Randy Goertzen: This and last year's coho seem way down in the San Juan tributaries of Lens Creek and Granite Creek, while Harris Creek seems normal. Do you or your readers have any knowledge to pass along?
Answer: I contacted the DFO and their stats are really worth looking at for all of WCVI (West Coast Vancouver Island) by any-one who loves our Island rivers. I have to say, while DFO has many shortcomings, that anglers love hatcheries, habitat work and science, so it's good to pass along interesting stats. Here are two sets of tables: historical east and west Van Isle: www.ops2.pac.dfompo.gc.ca/xnet/content/sal mon/sc%20stad/bulletins.ht m#WCVI_Chum. And for the second set of tables: www.ops2.pac.dfompo.gc.ca/xnet/content/sal mon/sc%20stad/WCVI_esc apement/2012-5.pdf. Or ask Kirsten Ruecker (Kirsten.Ruecker@dfompo.gc.ca) for other areas.
Lens and Granite creeks are too small to be counted. So if you, like Randy, are an angler who loves and watches the San Juan over the years, do send me your observations and I will relay them to others. The San Juan River 2012 fence counts to Oct. 4 are: 2,120 chinook (above forecast of 700-1,600); and, 1,516 coho. The latter figure can be expected to be higher as Oct. 4 is too early to hit the top of the coho run.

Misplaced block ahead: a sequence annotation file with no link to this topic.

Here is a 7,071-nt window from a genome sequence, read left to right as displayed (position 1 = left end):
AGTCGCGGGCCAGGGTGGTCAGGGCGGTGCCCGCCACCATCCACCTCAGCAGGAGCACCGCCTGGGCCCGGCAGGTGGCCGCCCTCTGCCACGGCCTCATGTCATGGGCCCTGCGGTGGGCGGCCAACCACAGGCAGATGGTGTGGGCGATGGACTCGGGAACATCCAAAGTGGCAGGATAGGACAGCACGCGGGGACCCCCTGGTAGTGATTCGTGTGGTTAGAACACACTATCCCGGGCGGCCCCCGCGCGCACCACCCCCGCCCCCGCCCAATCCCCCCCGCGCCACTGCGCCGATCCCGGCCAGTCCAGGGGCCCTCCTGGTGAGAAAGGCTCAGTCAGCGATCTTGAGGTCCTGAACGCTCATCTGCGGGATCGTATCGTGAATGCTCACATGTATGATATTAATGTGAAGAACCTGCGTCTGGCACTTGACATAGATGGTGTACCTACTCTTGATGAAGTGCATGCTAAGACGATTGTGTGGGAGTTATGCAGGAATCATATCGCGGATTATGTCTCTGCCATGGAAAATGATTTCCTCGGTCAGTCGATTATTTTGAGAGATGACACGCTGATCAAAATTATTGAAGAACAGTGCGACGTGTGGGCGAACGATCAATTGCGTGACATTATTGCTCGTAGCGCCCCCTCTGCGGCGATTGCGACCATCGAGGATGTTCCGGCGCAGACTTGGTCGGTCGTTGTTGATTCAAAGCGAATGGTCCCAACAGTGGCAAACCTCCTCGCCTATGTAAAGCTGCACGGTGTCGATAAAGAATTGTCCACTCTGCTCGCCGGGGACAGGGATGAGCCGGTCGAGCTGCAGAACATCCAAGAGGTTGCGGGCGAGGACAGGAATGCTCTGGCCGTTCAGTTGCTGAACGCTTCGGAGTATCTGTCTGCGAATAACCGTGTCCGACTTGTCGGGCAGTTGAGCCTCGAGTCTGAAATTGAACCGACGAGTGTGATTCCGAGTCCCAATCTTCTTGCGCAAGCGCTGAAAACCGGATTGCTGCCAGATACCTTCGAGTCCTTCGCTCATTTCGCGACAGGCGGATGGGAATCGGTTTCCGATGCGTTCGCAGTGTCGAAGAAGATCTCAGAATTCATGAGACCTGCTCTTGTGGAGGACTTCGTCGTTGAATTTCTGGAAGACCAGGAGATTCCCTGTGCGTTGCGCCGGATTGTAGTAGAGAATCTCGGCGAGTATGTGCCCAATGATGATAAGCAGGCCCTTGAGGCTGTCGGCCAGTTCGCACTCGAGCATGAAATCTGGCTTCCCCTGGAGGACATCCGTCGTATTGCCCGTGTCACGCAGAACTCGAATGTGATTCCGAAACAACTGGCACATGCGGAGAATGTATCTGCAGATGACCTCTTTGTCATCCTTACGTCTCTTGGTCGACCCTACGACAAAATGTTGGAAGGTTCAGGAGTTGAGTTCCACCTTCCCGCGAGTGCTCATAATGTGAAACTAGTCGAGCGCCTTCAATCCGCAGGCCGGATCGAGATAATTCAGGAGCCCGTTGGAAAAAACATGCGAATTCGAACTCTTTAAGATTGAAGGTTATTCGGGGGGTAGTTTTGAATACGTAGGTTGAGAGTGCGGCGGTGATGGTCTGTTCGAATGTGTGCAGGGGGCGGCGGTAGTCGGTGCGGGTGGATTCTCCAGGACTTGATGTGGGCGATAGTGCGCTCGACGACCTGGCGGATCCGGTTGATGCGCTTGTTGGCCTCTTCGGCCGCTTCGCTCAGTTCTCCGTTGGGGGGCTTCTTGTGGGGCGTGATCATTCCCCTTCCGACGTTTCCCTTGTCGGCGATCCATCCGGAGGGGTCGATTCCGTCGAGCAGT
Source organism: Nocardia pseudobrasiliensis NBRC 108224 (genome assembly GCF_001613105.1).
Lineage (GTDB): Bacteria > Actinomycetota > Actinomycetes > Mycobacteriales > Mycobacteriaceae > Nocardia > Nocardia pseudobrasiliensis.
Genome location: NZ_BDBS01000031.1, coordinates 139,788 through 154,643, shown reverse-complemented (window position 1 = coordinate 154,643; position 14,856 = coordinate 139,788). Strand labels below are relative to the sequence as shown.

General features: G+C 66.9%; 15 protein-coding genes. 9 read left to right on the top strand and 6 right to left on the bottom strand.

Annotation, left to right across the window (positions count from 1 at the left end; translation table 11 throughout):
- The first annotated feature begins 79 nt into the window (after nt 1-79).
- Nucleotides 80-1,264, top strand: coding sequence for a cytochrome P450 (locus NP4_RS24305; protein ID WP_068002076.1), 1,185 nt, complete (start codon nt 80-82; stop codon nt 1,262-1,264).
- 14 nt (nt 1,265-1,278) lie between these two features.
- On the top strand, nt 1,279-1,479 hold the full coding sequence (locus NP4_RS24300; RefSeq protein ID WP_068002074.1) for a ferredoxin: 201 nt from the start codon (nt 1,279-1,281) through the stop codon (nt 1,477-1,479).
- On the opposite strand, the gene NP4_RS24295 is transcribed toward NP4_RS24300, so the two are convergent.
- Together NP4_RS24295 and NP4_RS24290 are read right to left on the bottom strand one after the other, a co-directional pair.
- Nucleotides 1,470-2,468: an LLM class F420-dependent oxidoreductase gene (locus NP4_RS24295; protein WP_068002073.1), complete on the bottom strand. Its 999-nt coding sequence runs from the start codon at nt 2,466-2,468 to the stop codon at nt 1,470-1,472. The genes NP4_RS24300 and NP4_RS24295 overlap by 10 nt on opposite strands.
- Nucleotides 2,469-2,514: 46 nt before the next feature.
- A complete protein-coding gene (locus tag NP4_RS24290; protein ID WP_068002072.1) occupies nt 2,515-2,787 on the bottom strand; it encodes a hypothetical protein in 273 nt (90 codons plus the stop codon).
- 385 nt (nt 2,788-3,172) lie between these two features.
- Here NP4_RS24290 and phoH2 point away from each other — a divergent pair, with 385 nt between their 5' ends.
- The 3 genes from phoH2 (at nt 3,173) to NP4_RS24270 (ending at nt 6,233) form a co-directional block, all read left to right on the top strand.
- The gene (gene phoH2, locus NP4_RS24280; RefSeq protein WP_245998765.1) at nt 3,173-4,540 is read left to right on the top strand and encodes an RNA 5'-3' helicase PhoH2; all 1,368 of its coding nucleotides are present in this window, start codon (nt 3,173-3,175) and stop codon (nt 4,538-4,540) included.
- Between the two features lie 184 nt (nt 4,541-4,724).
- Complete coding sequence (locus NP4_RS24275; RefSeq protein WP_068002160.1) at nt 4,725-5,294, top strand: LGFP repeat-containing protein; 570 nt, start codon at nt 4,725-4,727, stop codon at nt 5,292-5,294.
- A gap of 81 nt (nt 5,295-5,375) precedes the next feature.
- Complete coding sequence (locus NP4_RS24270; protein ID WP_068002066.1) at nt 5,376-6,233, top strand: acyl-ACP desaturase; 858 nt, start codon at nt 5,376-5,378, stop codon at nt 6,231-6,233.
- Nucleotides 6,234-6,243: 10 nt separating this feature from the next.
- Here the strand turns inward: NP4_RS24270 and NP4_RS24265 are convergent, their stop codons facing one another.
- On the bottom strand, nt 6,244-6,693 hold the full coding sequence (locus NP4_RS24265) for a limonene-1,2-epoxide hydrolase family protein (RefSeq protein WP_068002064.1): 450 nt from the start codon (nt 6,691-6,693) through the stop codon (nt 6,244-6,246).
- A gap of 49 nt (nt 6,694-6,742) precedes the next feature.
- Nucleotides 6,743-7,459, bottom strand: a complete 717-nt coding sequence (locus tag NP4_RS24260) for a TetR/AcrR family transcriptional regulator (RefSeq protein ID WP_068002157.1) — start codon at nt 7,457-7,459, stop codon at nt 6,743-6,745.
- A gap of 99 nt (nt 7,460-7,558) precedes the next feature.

Randy notes chum in Granite, a nice looking stream in fall, but low in summer. I would guess the reason is that chum are exceptionally fickle as well as wasteful. They typically spawn on highest water any old place and up to 90 per cent of their eggs are lost. However, as fry migrate immediately to sea, they would be well gone before Granite is reduced to puddles.
Based on the Robertson Creek - the WC indicator stream - coho return rate being below average at 4.4 per cent in recent years, WCVI coho were all expected to be down this year. The long-term coho figures in the San Juan system do show declines. The average over the past 12 years is 11,700, while the five year average is 6,800. With 1,516 on Oct. 4, I doubt the total will rise to the five-year figure. In other words, Randy, your eyes are telling you what the stats are showing - even with a year-end coho stat to come.
I'm not confirming the Nitinat numbers either: 13,000 terminal Chinook (with a range of 8,000-to 18,000), with a 5/12 years average of 7/11,700. I would say it is more like 6,000. For coho, with a 5/12 years average of 3.3/6.4K, I would say it may reach 5,000. Chum look healthy to me, say 150,000, so the forecast of 292,000 seems high. This is a run that has hit two million in the past, with terminal commercial/aboriginal fisheries mopping up more than one million.
Because DFO authorized a new Plover Point fish farm in Clayoquot Sound - a UN Biosphere Reserve - I plumbed the Clayoquot Sound Chinook salmon and found their numbers are alarmingly low: Bedwell - 93 (5/12 - 60/110); Moyeha - none (120/130); Tranquil - 11 (220/760; Megin - 35 (20/50); Cypre - 362 (no 5/12 figures). No figure for the plummeting Kennedy Lake sockeye. No fish farms should be in these waters as the wild fish numbers are just too low. Diseased farms release 60 billion viral particles per hour, and a sound does not flush.
© Copyright 2013